There's less pain at the pump for drivers across America as gas prices steadily decrease.
Despite the recent decline in prices, gas at the pump is still 80 cents higher from one year ago.
Brent crude (BZ=F)— the international benchmark — has given up all its gains since Russia invaded Ukraine on February 24 but is still up more than 20% on the year. The same is true for West Texas Intermediate crude oil (CL=F), the U.S. benchmark, which hovered around $93 on Thursday morning.
The price of crude roughly contributes about 55% to the price of retail gasoline, according to the U.S. Energy Information Administration (EIA).
Another factor contributing to the drop is demand destruction — that is, as AAA found by surveying rivers, Americans simply driving less.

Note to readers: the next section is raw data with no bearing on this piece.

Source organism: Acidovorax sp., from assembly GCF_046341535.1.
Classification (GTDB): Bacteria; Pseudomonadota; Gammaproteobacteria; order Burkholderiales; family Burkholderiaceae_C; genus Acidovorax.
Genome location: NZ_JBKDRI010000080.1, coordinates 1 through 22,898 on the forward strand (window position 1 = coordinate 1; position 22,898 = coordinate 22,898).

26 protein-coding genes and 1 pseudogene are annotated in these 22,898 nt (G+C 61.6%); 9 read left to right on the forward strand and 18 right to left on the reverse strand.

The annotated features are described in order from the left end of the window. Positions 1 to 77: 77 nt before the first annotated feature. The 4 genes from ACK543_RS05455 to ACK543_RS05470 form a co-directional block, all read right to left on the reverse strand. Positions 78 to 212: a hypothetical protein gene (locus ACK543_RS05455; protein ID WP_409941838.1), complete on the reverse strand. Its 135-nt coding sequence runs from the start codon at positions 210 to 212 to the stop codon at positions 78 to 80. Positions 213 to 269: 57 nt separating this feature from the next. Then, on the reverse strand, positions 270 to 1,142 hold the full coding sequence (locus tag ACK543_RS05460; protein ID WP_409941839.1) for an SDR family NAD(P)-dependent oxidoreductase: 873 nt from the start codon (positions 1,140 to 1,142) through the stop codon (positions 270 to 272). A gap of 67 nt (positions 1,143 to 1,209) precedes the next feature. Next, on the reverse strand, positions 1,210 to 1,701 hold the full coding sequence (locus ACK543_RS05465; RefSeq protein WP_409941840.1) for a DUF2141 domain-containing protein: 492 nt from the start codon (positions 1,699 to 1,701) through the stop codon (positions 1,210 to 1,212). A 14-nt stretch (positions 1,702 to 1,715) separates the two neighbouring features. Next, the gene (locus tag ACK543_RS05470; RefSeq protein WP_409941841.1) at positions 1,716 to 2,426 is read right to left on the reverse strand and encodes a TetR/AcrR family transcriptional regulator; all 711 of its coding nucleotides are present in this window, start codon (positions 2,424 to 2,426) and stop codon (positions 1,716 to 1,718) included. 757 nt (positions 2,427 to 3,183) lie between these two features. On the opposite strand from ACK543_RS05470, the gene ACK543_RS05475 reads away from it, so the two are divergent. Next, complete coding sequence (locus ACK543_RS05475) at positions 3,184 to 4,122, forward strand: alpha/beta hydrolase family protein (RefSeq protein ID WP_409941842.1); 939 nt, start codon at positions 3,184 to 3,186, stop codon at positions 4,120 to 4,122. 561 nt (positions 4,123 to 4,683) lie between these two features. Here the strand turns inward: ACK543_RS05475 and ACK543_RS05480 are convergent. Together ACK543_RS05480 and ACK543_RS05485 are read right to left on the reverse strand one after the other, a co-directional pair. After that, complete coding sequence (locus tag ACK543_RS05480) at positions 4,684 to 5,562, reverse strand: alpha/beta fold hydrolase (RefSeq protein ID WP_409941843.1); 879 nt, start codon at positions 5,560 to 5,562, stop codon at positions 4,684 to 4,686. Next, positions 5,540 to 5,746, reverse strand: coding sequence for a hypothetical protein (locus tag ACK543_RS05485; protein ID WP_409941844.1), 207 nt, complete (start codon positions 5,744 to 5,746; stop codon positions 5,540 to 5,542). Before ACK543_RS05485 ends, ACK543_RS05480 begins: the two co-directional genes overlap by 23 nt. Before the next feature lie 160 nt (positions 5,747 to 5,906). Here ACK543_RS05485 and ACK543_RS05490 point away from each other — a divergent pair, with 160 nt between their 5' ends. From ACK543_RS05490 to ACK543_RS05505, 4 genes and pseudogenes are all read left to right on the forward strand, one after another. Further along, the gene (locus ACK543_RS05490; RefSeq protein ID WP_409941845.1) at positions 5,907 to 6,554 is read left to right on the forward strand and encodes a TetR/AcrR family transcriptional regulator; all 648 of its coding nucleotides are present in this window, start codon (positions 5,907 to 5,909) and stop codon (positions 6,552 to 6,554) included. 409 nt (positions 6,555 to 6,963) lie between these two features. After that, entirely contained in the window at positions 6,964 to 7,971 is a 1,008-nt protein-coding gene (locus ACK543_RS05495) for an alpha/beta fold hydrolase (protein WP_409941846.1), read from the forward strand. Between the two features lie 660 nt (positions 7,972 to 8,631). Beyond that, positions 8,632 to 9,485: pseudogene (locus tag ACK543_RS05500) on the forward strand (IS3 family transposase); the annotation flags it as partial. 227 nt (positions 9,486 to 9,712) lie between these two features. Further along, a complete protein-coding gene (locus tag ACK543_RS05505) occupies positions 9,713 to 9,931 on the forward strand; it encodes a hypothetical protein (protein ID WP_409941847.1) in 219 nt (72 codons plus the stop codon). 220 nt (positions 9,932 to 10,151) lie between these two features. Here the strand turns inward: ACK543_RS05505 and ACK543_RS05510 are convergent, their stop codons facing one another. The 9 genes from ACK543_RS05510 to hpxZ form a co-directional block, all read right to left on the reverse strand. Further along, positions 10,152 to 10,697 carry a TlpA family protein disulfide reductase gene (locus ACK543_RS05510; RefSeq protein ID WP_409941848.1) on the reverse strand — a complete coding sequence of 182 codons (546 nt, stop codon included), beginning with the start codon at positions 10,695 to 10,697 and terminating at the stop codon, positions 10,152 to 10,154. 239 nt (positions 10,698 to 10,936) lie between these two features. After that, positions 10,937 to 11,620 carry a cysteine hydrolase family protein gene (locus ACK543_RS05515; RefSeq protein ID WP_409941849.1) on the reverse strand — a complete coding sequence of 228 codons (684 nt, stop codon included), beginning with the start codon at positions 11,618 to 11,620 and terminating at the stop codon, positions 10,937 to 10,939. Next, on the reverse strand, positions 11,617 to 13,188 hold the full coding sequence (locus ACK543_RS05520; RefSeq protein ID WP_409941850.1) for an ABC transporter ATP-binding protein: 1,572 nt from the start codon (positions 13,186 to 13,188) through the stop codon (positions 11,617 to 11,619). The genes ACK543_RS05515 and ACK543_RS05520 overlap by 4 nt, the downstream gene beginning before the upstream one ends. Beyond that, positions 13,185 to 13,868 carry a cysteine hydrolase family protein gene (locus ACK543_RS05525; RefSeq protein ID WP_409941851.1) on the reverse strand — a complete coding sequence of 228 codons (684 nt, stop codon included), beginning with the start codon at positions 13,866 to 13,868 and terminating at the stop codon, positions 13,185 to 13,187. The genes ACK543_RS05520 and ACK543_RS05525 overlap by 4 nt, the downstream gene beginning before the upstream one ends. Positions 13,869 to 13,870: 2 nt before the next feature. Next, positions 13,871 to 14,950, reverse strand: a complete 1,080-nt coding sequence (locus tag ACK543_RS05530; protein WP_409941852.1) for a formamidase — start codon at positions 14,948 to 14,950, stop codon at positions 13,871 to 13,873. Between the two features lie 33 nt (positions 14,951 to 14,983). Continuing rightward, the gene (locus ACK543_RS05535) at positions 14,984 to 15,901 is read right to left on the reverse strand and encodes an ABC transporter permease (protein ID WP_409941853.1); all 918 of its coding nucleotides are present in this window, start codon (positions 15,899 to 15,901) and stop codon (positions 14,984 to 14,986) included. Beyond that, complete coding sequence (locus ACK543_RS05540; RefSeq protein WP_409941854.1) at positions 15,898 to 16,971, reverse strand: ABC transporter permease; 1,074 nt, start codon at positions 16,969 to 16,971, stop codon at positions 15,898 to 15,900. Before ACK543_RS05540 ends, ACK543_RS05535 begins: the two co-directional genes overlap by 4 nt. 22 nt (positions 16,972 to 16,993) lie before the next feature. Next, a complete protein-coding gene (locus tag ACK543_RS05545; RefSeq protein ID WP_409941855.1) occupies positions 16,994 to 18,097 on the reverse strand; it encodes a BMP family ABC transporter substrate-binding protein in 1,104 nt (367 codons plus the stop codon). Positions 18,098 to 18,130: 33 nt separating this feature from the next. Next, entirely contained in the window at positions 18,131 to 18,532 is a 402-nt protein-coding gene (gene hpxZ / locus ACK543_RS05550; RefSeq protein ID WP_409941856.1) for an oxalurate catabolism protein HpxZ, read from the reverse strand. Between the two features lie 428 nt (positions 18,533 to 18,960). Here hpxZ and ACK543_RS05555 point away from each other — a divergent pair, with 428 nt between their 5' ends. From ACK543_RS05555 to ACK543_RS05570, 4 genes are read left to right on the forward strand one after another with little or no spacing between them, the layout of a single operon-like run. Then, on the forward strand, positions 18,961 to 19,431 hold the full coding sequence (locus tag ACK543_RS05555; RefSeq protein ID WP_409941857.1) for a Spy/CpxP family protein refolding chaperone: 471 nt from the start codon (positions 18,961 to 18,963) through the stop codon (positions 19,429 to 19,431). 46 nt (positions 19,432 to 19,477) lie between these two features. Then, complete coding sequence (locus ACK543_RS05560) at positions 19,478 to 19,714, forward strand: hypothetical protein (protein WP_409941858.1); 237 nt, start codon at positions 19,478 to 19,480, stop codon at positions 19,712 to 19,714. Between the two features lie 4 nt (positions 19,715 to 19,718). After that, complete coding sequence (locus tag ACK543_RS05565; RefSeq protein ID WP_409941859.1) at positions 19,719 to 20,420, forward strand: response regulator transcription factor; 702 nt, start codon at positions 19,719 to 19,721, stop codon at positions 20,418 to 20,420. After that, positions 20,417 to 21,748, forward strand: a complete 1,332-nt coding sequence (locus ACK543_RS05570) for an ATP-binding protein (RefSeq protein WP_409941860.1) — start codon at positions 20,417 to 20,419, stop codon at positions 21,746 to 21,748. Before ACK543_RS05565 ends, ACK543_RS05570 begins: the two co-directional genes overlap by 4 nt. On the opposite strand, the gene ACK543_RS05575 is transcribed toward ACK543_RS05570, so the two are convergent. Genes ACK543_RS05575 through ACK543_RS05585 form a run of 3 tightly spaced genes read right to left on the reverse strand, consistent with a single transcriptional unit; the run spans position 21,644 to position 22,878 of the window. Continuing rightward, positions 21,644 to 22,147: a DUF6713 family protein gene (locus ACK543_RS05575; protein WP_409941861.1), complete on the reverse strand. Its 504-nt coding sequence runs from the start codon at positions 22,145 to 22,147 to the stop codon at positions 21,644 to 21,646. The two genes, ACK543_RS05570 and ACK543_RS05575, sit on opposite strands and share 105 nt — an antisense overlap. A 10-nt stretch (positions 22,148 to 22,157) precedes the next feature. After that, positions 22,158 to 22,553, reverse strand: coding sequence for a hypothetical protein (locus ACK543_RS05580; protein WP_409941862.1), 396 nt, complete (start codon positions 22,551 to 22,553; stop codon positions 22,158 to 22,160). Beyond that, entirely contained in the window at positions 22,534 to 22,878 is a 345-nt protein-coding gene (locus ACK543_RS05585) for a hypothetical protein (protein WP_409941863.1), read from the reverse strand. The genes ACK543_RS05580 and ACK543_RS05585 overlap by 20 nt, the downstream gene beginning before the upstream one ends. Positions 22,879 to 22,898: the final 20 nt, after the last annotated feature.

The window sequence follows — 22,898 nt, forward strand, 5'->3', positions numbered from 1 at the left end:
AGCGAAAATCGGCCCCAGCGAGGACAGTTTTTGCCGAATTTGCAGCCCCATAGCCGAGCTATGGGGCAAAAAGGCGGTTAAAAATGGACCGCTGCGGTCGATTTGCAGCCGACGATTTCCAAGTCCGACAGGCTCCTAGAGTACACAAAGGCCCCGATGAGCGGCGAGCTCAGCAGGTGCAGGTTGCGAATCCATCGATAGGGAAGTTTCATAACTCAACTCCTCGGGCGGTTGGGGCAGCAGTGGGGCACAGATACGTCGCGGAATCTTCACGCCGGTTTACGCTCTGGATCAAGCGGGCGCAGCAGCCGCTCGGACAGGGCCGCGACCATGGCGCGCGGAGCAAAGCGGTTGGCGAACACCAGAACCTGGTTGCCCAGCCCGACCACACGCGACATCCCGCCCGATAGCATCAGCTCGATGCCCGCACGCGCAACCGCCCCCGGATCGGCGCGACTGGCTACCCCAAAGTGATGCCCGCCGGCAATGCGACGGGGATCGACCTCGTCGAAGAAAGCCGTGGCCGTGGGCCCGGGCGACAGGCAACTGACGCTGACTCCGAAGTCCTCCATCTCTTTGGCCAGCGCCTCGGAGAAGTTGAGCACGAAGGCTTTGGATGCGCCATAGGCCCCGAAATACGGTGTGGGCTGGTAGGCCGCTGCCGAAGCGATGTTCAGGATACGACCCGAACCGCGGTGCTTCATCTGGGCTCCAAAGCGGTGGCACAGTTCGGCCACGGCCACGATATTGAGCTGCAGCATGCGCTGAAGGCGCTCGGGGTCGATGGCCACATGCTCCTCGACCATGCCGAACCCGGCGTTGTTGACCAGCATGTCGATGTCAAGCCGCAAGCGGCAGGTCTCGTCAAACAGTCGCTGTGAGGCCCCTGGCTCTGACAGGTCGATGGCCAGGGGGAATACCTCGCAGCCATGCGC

However, it's unclear how much demand destruction there has actually been. One market researcher, Rory Johnsson of Commodity Context, recently argued that the weak gasoline demand data is "likely overstated" given distorted pandemic-era data estimation issues.
"US gasoline demand probably isn’t especially strong at the moment and has likely been weakening counter-seasonally for more than a month; but, it isn’t shocking coming out of a fresh all-time high price spike and the extent of this slowdown is likely being exacerbated by the commercial decisions of wholesale market participants," Johnston wrote in a recent note. "Wider than usual errors in the WPSR [EIA's Weekly Petroleum Status Report] estimates vs. the more-accurate PSM [Petroleum Supply Monthly] estimates through much of the pandemic era have also materially distorted comparisons between current data and data from 2020."
Dani Romero is a reporter for Yahoo Finance. Follow her on Twitter @daniromerotv